by Bedah Mengo
NAIROBI (Xinhua) -- Supporters of both
ruling Jubilee Party and opposition National Super Alliance
(NASA) vowed to stick to party lines as the two sides continue
to bicker over fresh presidential elections set for Oct. 26.
NASA, led by its presidential candidate Raila Odinga, has
insisted that there would be no election on Oct. 26 until
electoral commission officials who bungled the Aug. 8 polls
Odinga said elections would only be held if reforms were
undertaken at the electoral commission.
He named at least five officials whom he accused of presiding
over illegalities that led to the nullification of the August
presidential election by the Supreme Court.
On the other hand, the Jubilee Party, led by President Uhuru
Kenyatta, has insisted elections would be held as scheduled
whether Odinga likes it or not.
By sticking to their hardline stances, both sides have irked
a good number of voters as the political stalemate has affected
businesses and livelihoods.
Odinga said NASA will stage protests to call for the sacking
of Independent Electoral and Boundaries Commission (IEBC)
officials who "stole" the opposition’s win.
"We don’t fear going to the fresh election, but we will only
participate if the electoral commission is reconstituted,"
Odinga told a rally in Nairobi on Sunday.
"Beginning Tuesday, we will hold protests outside the
electoral commission offices to remove those who stole our
On the other hand, Deputy President William Ruto said the
polls would go on whether Odinga participates or not.
"He should allow Kenyans to elect their president without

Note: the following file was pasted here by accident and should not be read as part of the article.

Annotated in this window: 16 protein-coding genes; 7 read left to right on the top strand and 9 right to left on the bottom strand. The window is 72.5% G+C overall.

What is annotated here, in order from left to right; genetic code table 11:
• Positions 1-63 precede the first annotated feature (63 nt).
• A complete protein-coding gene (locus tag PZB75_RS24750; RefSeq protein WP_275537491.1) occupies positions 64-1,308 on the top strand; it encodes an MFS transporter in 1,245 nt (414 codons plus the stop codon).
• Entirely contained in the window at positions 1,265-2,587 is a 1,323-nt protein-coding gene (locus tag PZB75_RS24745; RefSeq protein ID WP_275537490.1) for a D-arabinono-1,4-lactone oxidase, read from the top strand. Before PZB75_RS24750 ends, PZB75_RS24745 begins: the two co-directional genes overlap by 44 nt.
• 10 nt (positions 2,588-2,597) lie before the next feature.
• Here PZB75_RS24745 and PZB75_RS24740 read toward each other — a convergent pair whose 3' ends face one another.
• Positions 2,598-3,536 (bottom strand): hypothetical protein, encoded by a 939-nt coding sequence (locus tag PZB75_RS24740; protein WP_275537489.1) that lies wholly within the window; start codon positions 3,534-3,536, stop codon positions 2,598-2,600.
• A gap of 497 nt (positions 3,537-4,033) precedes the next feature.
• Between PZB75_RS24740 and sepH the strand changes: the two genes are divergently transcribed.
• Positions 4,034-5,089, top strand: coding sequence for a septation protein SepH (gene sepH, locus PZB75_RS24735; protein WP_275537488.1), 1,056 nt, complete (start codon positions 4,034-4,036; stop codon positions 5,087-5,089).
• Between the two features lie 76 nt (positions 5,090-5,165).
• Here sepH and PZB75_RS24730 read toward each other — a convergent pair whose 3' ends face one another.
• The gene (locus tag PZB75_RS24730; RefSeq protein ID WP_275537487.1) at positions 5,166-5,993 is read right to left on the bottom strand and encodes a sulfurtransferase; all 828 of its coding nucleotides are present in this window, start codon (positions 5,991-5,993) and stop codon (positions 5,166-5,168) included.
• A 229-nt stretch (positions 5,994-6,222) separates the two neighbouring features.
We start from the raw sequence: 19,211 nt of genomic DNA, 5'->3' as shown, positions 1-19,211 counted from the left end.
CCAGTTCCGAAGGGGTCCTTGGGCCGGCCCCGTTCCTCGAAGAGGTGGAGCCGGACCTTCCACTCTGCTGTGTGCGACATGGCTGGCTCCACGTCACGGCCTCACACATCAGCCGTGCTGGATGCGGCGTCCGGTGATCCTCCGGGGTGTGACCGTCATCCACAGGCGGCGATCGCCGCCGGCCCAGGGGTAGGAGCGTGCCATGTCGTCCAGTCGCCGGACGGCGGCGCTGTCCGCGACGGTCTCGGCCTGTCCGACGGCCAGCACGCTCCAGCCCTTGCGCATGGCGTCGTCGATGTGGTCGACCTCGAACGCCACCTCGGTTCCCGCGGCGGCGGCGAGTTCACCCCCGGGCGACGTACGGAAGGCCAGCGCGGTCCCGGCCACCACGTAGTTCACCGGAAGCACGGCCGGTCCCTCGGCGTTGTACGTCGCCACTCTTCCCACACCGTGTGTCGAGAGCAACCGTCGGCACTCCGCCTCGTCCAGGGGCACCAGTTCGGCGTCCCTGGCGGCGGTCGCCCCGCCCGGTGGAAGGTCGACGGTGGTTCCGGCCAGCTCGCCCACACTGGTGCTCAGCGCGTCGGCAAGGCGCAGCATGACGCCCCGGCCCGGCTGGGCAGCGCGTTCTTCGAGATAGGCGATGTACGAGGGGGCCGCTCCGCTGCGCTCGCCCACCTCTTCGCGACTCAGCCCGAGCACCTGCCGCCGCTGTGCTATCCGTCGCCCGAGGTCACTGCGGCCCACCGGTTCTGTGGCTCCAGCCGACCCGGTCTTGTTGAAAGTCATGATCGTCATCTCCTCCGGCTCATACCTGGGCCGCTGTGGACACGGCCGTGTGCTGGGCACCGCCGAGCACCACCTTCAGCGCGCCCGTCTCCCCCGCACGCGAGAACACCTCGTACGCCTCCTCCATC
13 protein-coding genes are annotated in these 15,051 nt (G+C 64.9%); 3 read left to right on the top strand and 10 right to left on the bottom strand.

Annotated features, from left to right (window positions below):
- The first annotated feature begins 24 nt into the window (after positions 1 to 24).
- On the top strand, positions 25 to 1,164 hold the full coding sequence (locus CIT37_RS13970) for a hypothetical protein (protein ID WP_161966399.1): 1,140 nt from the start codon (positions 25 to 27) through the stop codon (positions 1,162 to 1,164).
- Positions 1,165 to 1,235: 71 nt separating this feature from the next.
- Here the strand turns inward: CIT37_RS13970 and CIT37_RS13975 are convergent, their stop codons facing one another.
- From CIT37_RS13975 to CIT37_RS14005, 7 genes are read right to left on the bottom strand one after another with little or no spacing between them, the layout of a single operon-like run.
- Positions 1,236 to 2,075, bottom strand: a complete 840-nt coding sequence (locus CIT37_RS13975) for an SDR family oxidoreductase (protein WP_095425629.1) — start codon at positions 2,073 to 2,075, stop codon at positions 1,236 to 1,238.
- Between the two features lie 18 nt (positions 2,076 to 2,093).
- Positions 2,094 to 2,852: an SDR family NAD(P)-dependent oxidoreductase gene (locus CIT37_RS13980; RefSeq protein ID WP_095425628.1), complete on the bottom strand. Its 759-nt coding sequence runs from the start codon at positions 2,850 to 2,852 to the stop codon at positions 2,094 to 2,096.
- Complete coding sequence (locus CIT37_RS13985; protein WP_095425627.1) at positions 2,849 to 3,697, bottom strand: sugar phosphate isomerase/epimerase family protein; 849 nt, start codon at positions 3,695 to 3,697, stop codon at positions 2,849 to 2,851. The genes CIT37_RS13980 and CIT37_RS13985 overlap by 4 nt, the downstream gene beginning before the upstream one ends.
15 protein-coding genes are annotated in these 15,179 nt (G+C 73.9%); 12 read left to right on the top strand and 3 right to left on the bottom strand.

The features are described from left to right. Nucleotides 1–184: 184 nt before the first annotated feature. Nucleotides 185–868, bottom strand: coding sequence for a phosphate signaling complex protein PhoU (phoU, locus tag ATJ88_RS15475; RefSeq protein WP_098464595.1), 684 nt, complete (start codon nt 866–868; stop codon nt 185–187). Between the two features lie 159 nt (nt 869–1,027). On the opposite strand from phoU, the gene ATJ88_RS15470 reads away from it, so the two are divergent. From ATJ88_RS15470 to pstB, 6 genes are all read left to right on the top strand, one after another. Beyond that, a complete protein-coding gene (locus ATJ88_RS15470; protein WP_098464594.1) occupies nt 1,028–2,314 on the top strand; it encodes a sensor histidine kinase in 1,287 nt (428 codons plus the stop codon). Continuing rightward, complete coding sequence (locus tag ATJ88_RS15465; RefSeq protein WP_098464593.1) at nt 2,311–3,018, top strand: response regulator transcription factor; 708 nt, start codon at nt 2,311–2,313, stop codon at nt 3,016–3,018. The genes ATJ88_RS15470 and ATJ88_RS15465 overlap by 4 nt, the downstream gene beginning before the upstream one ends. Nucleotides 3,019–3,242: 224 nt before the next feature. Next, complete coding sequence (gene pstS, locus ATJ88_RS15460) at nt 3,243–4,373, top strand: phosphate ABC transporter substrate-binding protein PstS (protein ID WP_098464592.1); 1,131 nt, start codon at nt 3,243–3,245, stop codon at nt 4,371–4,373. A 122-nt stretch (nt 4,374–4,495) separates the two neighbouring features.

being coerced or intimidated," Ruto said.
"I want to tell Odinga that he has no capacity to stop
Kenyans from electing their choice."
In NASA’s strongholds, a rising number of Odinga’s supporters
said they would not vote in the Oct. 26 polls.
"What is the reason of voting if my vote would not count at
the end of the day?" Brian Omondi, who runs a welding workshop
on the east of Nairobi and has employed four people, said on
Omondi said he closed his business On Aug. 8 to take part in
the polls, queuing for close to five hours.
On social media, many NASA supporters have been categorical
that they will not vote if changes are not effected at the
"I will be candid with the people of Kenya and NASA in
"If Chiloba, Chebukati and Kassait will oversee this
election, I will not vote," said Abrahama Kimutai, a blogger.
Odinga’s political bases are mainly in western, Coast,
Nairobi and Nyanza regions.
The opposition leader has claimed his wins have been stolen
in three elections in 2007, 2013 and 2017, assertions that are
deeply ingrained in his supporters.
However, Kenyatta’s Jubilee supporters have vowed to vote in
the Oct. 26 elections to give him victory.
"Kenyatta’s birthday is on Oct. 26. Elections will be held on
Oct. 26," said George Kairu, a university student and a Jubilee
"Now I know what to give him as a present — my vote."
Kairu said NASA’s boycott would only make it easier for
Kenyatta to win the new polls.
"These people do not want elections.
"They know they can’t win.
"Now they are calling for mass action," said Susan Kihika,
the Jubilee senator representing Nakuru County.
The Oct. 26 date, which would be Kenyatta’s 56th birthday,
has become a contentious issue between NASA and Jubilee leaders,
with the former believing the electoral commission chose it to
influence outcome of the polls.
"Electoral commission is so desperate to give Kenyatta a
birthday gift that it wants to hold a fresh presidential
election on his birthday.
"We proposed Oct. 24 or Nov. 1 and they ignored it," said
lawyer Apollo Mboya, an Odinga supporter.
Some analysts fear a low turnout in the Oct. 26 repeat vote,
if it went ahead with many NASA supporters staying away.
"Research shows up to 30 percent of voters never turn to vote
in repeat polls but in the Kenyan situation the number may go up
because of the current standoff," said Henry Wandera, an
economics lecturer in Nairobi.
"If the changes are not effected as the opposition wants,
then expect (the number of people not voting) to rise to
millions," Wandera said, urging the two sides to sit down and
agree on issues so that voters are not disillusioned."